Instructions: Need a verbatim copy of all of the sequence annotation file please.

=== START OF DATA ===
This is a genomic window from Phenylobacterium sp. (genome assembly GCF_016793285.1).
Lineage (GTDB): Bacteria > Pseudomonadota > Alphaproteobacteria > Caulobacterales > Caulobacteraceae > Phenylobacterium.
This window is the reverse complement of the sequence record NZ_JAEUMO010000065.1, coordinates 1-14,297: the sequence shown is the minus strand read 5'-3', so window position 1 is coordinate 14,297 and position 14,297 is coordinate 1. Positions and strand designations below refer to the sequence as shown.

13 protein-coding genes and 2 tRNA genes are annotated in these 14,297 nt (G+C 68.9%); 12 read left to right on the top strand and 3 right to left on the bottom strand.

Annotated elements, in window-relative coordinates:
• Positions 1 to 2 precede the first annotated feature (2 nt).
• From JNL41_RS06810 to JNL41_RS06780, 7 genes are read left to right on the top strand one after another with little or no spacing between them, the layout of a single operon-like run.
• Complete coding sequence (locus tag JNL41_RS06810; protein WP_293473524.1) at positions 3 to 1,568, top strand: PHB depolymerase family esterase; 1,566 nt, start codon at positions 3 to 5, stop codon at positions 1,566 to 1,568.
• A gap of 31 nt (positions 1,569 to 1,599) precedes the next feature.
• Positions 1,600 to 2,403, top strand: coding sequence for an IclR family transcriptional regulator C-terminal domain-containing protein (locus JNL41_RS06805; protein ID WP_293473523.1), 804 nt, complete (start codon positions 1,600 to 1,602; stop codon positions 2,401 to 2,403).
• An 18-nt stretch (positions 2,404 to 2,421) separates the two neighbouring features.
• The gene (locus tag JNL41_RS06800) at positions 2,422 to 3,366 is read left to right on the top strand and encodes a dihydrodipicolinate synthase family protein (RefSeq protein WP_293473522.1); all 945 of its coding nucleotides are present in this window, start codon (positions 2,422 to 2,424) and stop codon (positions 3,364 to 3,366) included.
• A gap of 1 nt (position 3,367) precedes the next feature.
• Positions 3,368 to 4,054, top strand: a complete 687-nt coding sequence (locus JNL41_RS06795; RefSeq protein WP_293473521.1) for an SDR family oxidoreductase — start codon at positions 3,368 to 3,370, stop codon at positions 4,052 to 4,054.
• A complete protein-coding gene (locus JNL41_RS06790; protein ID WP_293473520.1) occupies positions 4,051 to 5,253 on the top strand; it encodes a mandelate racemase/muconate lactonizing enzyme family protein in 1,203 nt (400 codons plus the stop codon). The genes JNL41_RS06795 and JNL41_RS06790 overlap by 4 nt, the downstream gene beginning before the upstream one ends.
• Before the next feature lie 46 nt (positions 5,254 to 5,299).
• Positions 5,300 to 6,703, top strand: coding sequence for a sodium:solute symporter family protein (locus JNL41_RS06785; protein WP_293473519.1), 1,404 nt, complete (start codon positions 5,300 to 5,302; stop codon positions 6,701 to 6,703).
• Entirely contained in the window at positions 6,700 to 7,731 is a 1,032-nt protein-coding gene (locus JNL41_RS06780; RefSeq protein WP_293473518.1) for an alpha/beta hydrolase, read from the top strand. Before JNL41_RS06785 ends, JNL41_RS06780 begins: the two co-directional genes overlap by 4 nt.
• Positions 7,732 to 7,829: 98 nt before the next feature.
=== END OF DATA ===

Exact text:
This is a genomic window from Phenylobacterium sp. (genome assembly GCF_016793285.1).
Lineage (GTDB): Bacteria > Pseudomonadota > Alphaproteobacteria > Caulobacterales > Caulobacteraceae > Phenylobacterium.
This window is the reverse complement of the sequence record NZ_JAEUMO010000065.1, coordinates 1-14,297: the sequence shown is the minus strand read 5'-3', so window position 1 is coordinate 14,297 and position 14,297 is coordinate 1. Positions and strand designations below refer to the sequence as shown.

13 protein-coding genes and 2 tRNA genes are annotated in these 14,297 nt (G+C 68.9%); 12 read left to right on the top strand and 3 right to left on the bottom strand.

Annotated elements, in window-relative coordinates:
• Positions 1 to 2 precede the first annotated feature (2 nt).
• From JNL41_RS06810 to JNL41_RS06780, 7 genes are read left to right on the top strand one after another with little or no spacing between them, the layout of a single operon-like run.
• Complete coding sequence (locus tag JNL41_RS06810; protein WP_293473524.1) at positions 3 to 1,568, top strand: PHB depolymerase family esterase; 1,566 nt, start codon at positions 3 to 5, stop codon at positions 1,566 to 1,568.
• A gap of 31 nt (positions 1,569 to 1,599) precedes the next feature.
• Positions 1,600 to 2,403, top strand: coding sequence for an IclR family transcriptional regulator C-terminal domain-containing protein (locus JNL41_RS06805; protein ID WP_293473523.1), 804 nt, complete (start codon positions 1,600 to 1,602; stop codon positions 2,401 to 2,403).
• An 18-nt stretch (positions 2,404 to 2,421) separates the two neighbouring features.
• The gene (locus tag JNL41_RS06800) at positions 2,422 to 3,366 is read left to right on the top strand and encodes a dihydrodipicolinate synthase family protein (RefSeq protein WP_293473522.1); all 945 of its coding nucleotides are present in this window, start codon (positions 2,422 to 2,424) and stop codon (positions 3,364 to 3,366) included.
• A gap of 1 nt (position 3,367) precedes the next feature.
• Positions 3,368 to 4,054, top strand: a complete 687-nt coding sequence (locus JNL41_RS06795; RefSeq protein WP_293473521.1) for an SDR family oxidoreductase — start codon at positions 3,368 to 3,370, stop codon at positions 4,052 to 4,054.
• A complete protein-coding gene (locus JNL41_RS06790; protein ID WP_293473520.1) occupies positions 4,051 to 5,253 on the top strand; it encodes a mandelate racemase/muconate lactonizing enzyme family protein in 1,203 nt (400 codons plus the stop codon). The genes JNL41_RS06795 and JNL41_RS06790 overlap by 4 nt, the downstream gene beginning before the upstream one ends.
• Before the next feature lie 46 nt (positions 5,254 to 5,299).
• Positions 5,300 to 6,703, top strand: coding sequence for a sodium:solute symporter family protein (locus JNL41_RS06785; protein WP_293473519.1), 1,404 nt, complete (start codon positions 5,300 to 5,302; stop codon positions 6,701 to 6,703).
• Entirely contained in the window at positions 6,700 to 7,731 is a 1,032-nt protein-coding gene (locus JNL41_RS06780; RefSeq protein WP_293473518.1) for an alpha/beta hydrolase, read from the top strand. Before JNL41_RS06785 ends, JNL41_RS06780 begins: the two co-directional genes overlap by 4 nt.
• Positions 7,732 to 7,829: 98 nt before the next feature.